With electric buses on track to replace 270,000 barrels per day of diesel fuel this year, Canada is at risk of “missing the bus” due to transit operators’ timid response to a quickly-growing trend, Clean Energy Canada warned last month, in a release republished by Below2C.
“Electric buses are making a real—and rapidly growing—dent in emissions,” the release states, already accounting for 13% of the world’s bus fleet. “But despite being home to four prominent electric bus manufacturers, Canada’s transit fleets have been slow to adopt this climate change-fighting technology, lagging behind others around the world.”
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That adds up to “a missed opportunity to both cut carbon pollution and support our growing electric bus companies—like Quebec’s Lion Electric and Vancouver’s GreenPower—by creating a stronger market for them at home,” Clean Energy Canada adds. While Shenzhen, China operates 16,359 fully electric buses, Paris is ordering 800, and Los Angeles has about 100, Canada has relatively few e-buses on the road.
That leaves Canadian-based manufacturers to sell most of their product into the U.S., and locate new plants and jobs outside the country.
“Canada is lucky to have a handful of innovators in this space building the next generation of buses, but we’re also at risk of falling behind other countries,” said Clean Energy Canada Executive Director Merran Smith. “Supporting electric buses is about more than just cutting pollution—though that’s a big one. It’s also about saving money in the long run, being healthier, and helping our homegrown manufacturing industry become competitive on a global scale.”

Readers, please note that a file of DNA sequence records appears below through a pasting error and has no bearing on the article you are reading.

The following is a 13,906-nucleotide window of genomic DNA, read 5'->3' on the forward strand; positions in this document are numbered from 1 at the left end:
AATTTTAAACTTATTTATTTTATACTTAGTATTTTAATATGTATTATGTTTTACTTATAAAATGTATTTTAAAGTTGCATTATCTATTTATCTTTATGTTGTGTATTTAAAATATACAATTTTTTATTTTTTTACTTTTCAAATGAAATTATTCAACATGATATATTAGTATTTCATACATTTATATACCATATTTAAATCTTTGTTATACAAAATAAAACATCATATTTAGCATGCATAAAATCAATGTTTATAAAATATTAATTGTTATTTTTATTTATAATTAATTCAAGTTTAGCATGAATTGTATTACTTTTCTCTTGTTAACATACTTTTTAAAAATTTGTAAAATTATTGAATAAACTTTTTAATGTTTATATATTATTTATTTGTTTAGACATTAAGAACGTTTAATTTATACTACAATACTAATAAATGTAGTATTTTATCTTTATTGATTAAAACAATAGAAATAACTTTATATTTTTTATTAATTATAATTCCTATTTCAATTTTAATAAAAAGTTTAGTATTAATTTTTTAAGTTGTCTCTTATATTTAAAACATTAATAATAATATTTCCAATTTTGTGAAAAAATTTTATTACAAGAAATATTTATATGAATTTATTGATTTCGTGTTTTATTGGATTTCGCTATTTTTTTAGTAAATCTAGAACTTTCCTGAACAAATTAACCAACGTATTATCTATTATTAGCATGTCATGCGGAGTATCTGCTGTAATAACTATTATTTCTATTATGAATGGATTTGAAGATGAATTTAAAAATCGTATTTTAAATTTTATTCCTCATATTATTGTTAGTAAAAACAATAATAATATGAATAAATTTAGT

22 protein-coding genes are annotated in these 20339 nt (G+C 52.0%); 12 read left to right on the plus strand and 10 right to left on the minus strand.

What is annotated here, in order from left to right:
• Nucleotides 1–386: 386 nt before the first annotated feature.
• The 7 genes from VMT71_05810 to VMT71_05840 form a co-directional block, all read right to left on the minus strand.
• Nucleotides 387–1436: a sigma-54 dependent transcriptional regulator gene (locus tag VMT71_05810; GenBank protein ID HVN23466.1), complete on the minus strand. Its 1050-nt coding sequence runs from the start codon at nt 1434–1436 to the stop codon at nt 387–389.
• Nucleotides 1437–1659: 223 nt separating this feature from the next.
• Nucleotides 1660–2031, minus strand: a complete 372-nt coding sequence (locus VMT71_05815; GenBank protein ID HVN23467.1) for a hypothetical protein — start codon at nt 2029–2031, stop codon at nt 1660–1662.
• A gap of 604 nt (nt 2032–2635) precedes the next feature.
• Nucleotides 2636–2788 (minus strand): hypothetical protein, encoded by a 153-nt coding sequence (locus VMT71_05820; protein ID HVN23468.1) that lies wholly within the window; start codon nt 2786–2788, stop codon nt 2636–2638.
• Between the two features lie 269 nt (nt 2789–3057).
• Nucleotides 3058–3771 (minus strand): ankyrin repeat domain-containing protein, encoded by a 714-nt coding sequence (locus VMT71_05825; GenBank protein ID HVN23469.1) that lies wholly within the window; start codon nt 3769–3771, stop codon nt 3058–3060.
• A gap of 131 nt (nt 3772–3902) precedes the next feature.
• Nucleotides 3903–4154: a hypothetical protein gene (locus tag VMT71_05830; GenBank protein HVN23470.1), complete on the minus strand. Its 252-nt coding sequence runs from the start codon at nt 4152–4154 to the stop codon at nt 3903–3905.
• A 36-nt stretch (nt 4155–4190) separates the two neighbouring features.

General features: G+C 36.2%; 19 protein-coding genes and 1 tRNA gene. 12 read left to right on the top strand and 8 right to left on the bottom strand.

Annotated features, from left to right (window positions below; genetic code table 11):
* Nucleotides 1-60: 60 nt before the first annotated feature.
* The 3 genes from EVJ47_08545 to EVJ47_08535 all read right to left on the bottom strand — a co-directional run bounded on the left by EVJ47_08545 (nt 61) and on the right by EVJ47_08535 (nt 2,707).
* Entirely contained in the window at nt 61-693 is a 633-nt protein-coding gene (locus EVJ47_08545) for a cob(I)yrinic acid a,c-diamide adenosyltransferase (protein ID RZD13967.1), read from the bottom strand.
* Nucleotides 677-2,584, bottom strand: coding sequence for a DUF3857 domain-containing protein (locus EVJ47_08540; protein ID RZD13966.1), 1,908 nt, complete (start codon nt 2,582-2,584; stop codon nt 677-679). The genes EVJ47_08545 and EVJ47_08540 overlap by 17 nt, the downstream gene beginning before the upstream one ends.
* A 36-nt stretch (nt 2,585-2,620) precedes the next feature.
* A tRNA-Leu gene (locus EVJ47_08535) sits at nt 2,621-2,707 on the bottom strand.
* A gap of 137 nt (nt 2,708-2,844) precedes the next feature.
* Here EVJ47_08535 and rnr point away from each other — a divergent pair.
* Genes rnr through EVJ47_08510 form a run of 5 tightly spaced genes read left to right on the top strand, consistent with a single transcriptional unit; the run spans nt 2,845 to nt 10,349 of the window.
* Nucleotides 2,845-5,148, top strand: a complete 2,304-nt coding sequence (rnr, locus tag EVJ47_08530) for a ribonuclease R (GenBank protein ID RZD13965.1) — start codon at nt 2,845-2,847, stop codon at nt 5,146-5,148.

The release notes that global e-bus sales increased 40% between 2016 and 2017, on the strength of a Chinese market that accounts for more than 99% of the world-wide fleet. “By 2030, an electric bus will be the same price as a diesel bus, while also saving hundreds of thousands on fuel costs over the bus’s lifetime,” CEC states, citing analysis by Bloomberg New Energy Finance.
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